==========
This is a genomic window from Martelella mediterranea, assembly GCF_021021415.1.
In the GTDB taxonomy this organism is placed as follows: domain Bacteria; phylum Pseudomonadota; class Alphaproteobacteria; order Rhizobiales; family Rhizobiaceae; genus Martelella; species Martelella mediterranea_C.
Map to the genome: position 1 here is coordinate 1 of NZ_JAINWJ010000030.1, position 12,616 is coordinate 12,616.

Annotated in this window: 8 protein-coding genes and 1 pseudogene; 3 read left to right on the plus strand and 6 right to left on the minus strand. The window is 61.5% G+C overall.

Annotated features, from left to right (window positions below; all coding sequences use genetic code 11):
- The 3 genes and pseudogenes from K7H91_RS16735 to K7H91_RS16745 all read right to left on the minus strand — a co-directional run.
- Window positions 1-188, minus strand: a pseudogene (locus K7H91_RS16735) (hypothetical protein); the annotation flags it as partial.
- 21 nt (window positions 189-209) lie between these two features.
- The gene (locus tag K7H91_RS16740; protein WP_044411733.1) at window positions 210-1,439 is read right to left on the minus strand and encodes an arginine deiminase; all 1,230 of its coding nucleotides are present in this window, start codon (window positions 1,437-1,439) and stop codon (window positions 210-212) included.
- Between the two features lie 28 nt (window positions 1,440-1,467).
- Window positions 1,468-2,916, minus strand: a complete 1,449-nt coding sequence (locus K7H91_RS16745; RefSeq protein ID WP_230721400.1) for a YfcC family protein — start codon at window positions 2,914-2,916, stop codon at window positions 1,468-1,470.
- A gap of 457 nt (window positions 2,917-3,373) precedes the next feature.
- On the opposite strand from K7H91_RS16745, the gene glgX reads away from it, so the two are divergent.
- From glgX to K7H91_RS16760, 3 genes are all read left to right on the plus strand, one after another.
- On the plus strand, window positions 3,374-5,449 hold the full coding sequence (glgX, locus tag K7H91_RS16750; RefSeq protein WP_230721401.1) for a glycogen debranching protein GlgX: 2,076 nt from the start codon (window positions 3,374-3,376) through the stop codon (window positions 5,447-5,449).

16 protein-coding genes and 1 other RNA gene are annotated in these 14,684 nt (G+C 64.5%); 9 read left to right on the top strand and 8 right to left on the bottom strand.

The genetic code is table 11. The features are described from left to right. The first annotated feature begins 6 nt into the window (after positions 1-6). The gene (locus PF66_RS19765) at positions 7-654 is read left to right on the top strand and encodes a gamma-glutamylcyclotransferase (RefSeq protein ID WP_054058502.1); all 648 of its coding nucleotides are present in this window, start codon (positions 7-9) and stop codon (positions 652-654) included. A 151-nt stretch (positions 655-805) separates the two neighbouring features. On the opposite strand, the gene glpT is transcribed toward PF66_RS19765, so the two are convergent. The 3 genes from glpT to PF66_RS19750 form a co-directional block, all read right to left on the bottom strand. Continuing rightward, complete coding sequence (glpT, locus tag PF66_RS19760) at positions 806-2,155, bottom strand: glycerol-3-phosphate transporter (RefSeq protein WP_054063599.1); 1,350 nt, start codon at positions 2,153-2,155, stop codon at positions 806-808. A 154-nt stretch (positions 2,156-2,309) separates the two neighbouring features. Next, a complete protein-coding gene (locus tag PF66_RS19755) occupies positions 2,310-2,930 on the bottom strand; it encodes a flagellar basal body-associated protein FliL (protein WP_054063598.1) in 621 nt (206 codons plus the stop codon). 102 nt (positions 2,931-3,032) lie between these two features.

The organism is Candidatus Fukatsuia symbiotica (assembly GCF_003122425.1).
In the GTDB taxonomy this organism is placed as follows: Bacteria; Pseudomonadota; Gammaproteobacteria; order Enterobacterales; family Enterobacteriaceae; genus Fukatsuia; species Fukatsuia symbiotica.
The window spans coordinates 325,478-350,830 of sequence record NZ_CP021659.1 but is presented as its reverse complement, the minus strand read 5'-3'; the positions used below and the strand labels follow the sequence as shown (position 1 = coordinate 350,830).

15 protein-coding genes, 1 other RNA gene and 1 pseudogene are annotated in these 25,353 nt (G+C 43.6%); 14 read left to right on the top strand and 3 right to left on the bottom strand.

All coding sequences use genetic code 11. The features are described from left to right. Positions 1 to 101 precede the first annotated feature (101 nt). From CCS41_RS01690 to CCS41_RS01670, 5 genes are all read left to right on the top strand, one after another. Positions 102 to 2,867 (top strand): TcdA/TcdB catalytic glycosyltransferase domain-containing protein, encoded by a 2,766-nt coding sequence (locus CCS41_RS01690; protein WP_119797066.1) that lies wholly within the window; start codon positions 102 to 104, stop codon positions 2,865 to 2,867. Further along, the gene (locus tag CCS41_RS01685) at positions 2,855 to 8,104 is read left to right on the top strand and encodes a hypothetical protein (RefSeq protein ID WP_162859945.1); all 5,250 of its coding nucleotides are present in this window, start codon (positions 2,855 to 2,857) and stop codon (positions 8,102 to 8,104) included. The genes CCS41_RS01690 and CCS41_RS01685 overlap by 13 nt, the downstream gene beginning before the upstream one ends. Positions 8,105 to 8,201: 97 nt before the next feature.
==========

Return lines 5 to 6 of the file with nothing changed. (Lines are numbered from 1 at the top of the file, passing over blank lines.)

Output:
Annotated features, from left to right (window positions below; all coding sequences use genetic code 11):
- The 3 genes and pseudogenes from K7H91_RS16735 to K7H91_RS16745 all read right to left on the minus strand — a co-directional run.